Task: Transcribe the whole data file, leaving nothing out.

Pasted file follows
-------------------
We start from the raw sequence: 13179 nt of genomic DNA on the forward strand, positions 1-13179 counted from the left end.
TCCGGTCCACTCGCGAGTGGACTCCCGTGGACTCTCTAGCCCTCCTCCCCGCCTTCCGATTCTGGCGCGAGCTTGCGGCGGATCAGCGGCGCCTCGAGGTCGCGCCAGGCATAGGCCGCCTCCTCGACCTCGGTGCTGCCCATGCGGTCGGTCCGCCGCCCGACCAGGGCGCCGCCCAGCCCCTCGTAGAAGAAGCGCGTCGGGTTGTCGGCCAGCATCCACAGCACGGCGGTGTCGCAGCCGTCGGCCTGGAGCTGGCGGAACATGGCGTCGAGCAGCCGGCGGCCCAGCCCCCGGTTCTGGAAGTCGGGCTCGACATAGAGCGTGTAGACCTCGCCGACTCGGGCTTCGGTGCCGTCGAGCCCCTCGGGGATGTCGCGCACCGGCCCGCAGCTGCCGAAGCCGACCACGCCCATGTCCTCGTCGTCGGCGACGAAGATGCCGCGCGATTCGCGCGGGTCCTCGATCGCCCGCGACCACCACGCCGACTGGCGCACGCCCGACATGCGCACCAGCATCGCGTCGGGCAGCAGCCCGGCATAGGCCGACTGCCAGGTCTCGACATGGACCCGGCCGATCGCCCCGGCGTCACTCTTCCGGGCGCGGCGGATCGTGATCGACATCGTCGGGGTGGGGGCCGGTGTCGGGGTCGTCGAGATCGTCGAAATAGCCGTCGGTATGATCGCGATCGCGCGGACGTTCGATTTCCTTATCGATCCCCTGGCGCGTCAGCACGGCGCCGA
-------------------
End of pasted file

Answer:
We start from the raw sequence: 13179 nt of genomic DNA on the forward strand, positions 1-13179 counted from the left end.
TCCGGTCCACTCGCGAGTGGACTCCCGTGGACTCTCTAGCCCTCCTCCCCGCCTTCCGATTCTGGCGCGAGCTTGCGGCGGATCAGCGGCGCCTCGAGGTCGCGCCAGGCATAGGCCGCCTCCTCGACCTCGGTGCTGCCCATGCGGTCGGTCCGCCGCCCGACCAGGGCGCCGCCCAGCCCCTCGTAGAAGAAGCGCGTCGGGTTGTCGGCCAGCATCCACAGCACGGCGGTGTCGCAGCCGTCGGCCTGGAGCTGGCGGAACATGGCGTCGAGCAGCCGGCGGCCCAGCCCCCGGTTCTGGAAGTCGGGCTCGACATAGAGCGTGTAGACCTCGCCGACTCGGGCTTCGGTGCCGTCGAGCCCCTCGGGGATGTCGCGCACCGGCCCGCAGCTGCCGAAGCCGACCACGCCCATGTCCTCGTCGTCGGCGACGAAGATGCCGCGCGATTCGCGCGGGTCCTCGATCGCCCGCGACCACCACGCCGACTGGCGCACGCCCGACATGCGCACCAGCATCGCGTCGGGCAGCAGCCCGGCATAGGCCGACTGCCAGGTCTCGACATGGACCCGGCCGATCGCCCCGGCGTCACTCTTCCGGGCGCGGCGGATCGTGATCGACATCGTCGGGGTGGGGGCCGGTGTCGGGGTCGTCGAGATCGTCGAAATAGCCGTCGGTATGATCGCGATCGCGCGGACGTTCGATTTCCTTATCGATCCCCTGGCGCGTCAGCACGGCGCCGA